Black Lives Matter flags planted on Brookings Hall lawn

Center leaders honor George Floyd on anniversary of his killing

Black Lives Matter flags wave on the lawn of Brookings Hall. The Center for Diversity and Inclusion organized the May 25 display. (Photo: Danny Reise/Washington University)

In commemoration of the one-year anniversary May 25 of the killing of George Floyd, the leaders of Washington University in St. Louis’ Center for Diversity and Inclusion planted Black Lives Matter flags on the Brookings Hall lawn.

The flags were planted in the shape of 9:29 in recognition of the nine minutes and 29 seconds that former Minneapolis police officer Derek Chauvin knelt on the neck of George Floyd. A jury on April 20 convicted Chauvin of murder in Floyd’s death.

Mark Kamimura-Jiménez, associate vice chancellor for student affairs and dean of the Center for Diversity and Inclusion, said the act of planting the flags was —  fittingly and surprisingly — harder than expected.

“The grass is thick and the ground is hard,” said Kamimura-Jiménez, whose staff was assisted by Facilities employees. “That is symbolic of the Black Lives Matter struggle. But that hard work must start here. Students at Washington University will go on to influence organizations, businesses and government. Our nation has and will be shaped by the students who walk on this campus.”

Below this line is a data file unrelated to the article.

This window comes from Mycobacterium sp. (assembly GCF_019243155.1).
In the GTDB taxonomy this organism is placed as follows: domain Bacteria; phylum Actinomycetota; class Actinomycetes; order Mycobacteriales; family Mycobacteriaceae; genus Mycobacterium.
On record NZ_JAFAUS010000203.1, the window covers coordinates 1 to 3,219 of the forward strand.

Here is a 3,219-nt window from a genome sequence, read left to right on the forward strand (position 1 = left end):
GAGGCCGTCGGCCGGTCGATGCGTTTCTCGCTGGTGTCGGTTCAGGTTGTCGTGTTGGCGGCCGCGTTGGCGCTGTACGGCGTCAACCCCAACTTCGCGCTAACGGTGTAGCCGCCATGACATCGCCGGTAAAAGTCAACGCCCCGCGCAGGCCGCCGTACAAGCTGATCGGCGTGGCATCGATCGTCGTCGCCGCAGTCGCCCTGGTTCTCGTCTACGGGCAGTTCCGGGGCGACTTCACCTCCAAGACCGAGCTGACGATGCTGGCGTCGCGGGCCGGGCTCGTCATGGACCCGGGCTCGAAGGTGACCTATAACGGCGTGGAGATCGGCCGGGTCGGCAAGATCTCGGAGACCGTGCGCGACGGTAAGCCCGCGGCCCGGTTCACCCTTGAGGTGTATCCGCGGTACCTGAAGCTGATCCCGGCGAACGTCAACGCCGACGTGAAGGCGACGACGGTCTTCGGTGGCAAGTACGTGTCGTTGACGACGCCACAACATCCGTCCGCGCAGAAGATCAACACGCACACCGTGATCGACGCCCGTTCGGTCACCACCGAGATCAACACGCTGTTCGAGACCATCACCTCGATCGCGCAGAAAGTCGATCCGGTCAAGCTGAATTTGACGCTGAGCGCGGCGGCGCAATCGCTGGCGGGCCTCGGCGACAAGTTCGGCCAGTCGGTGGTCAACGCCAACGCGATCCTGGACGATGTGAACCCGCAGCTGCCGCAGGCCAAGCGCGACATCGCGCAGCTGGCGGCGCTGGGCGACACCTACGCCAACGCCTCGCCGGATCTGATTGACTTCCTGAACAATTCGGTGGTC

Travis Tucker Jr., associate director of the CDI, plants a Black Lives Matter flag. (Photo: Danny Reise/Washington University)

Kamimura-Jiménez joined the CDI not long before Floyd’s death and has spent the past year supporting students through virtual programming and conversations. Kamimura-Jiménez urged the university community to continue its reckoning with racism’s legacy on campus and in the country.

“Our generation will be defined by how we responded to the awakening around race that unveiled the deadly reality of anti-Blackness,” Kamimura-Jiménez said. “What Ahmaud, Breonna and George’s lynchings revealed as discovery for many in our society was already known intimately by communities of color. Most importantly, the depths of racism had silently continued to seep into the crevices of our society, poisoning how we think, learn, understand and engage with each other.” 

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